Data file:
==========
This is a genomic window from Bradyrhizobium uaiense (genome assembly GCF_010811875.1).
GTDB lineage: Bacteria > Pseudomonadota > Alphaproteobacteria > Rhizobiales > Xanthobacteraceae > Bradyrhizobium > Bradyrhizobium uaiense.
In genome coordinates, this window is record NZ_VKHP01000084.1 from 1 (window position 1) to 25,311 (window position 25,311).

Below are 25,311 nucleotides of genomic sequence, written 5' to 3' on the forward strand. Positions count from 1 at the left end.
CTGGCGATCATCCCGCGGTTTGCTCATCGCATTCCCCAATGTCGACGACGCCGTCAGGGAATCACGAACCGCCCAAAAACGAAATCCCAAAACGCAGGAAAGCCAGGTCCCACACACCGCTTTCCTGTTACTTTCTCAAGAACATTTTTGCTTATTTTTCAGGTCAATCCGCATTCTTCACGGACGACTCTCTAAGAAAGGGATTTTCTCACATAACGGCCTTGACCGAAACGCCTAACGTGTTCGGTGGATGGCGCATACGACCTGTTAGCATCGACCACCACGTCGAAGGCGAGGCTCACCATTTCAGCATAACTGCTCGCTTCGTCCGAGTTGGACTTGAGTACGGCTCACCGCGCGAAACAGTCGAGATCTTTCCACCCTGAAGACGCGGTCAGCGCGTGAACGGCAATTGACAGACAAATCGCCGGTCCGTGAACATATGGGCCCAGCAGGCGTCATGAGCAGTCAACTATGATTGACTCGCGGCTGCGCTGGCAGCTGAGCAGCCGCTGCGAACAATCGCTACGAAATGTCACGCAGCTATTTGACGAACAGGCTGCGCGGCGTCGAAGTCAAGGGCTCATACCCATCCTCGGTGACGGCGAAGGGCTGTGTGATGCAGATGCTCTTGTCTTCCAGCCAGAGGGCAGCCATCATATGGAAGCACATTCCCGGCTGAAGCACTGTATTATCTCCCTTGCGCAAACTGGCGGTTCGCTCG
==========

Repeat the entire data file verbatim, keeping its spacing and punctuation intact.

This is a genomic window from Bradyrhizobium uaiense (genome assembly GCF_010811875.1).
GTDB lineage: Bacteria > Pseudomonadota > Alphaproteobacteria > Rhizobiales > Xanthobacteraceae > Bradyrhizobium > Bradyrhizobium uaiense.
In genome coordinates, this window is record NZ_VKHP01000084.1 from 1 (window position 1) to 25,311 (window position 25,311).

Below are 25,311 nucleotides of genomic sequence, written 5' to 3' on the forward strand. Positions count from 1 at the left end.
CTGGCGATCATCCCGCGGTTTGCTCATCGCATTCCCCAATGTCGACGACGCCGTCAGGGAATCACGAACCGCCCAAAAACGAAATCCCAAAACGCAGGAAAGCCAGGTCCCACACACCGCTTTCCTGTTACTTTCTCAAGAACATTTTTGCTTATTTTTCAGGTCAATCCGCATTCTTCACGGACGACTCTCTAAGAAAGGGATTTTCTCACATAACGGCCTTGACCGAAACGCCTAACGTGTTCGGTGGATGGCGCATACGACCTGTTAGCATCGACCACCACGTCGAAGGCGAGGCTCACCATTTCAGCATAACTGCTCGCTTCGTCCGAGTTGGACTTGAGTACGGCTCACCGCGCGAAACAGTCGAGATCTTTCCACCCTGAAGACGCGGTCAGCGCGTGAACGGCAATTGACAGACAAATCGCCGGTCCGTGAACATATGGGCCCAGCAGGCGTCATGAGCAGTCAACTATGATTGACTCGCGGCTGCGCTGGCAGCTGAGCAGCCGCTGCGAACAATCGCTACGAAATGTCACGCAGCTATTTGACGAACAGGCTGCGCGGCGTCGAAGTCAAGGGCTCATACCCATCCTCGGTGACGGCGAAGGGCTGTGTGATGCAGATGCTCTTGTCTTCCAGCCAGAGGGCAGCCATCATATGGAAGCACATTCCCGGCTGAAGCACTGTATTATCTCCCTTGCGCAAACTGGCGGTTCGCTCG